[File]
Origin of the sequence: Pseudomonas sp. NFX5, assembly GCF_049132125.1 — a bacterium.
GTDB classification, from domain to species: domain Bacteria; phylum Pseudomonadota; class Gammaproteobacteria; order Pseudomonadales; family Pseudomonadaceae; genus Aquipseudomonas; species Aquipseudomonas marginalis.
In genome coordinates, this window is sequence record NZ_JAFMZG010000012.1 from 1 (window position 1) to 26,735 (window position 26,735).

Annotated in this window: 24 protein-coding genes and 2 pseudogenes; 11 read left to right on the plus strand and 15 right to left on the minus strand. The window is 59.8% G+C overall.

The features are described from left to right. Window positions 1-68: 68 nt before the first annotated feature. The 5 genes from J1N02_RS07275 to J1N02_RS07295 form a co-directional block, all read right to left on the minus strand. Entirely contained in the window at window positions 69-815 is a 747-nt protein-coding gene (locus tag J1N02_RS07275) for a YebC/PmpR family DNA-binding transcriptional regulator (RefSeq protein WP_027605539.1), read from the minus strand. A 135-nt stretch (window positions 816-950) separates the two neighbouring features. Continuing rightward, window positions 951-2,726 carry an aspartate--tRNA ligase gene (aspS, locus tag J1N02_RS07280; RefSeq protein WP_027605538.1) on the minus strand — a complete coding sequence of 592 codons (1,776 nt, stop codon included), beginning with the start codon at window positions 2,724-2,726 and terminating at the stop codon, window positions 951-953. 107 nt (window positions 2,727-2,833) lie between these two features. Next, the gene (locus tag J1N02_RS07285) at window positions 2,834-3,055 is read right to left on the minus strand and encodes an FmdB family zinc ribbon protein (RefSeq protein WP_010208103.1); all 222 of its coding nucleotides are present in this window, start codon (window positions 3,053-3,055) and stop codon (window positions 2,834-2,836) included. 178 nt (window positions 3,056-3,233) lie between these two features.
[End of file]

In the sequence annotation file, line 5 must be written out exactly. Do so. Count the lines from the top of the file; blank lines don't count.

The features are described from left to right. Window positions 1-68: 68 nt before the first annotated feature. The 5 genes from J1N02_RS07275 to J1N02_RS07295 form a co-directional block, all read right to left on the minus strand. Entirely contained in the window at window positions 69-815 is a 747-nt protein-coding gene (locus tag J1N02_RS07275) for a YebC/PmpR family DNA-binding transcriptional regulator (RefSeq protein WP_027605539.1), read from the minus strand. A 135-nt stretch (window positions 816-950) separates the two neighbouring features. Continuing rightward, window positions 951-2,726 carry an aspartate--tRNA ligase gene (aspS, locus tag J1N02_RS07280; RefSeq protein WP_027605538.1) on the minus strand — a complete coding sequence of 592 codons (1,776 nt, stop codon included), beginning with the start codon at window positions 2,724-2,726 and terminating at the stop codon, window positions 951-953. 107 nt (window positions 2,727-2,833) lie between these two features. Next, the gene (locus tag J1N02_RS07285) at window positions 2,834-3,055 is read right to left on the minus strand and encodes an FmdB family zinc ribbon protein (RefSeq protein WP_010208103.1); all 222 of its coding nucleotides are present in this window, start codon (window positions 3,053-3,055) and stop codon (window positions 2,834-2,836) included. 178 nt (window positions 3,056-3,233) lie between these two features.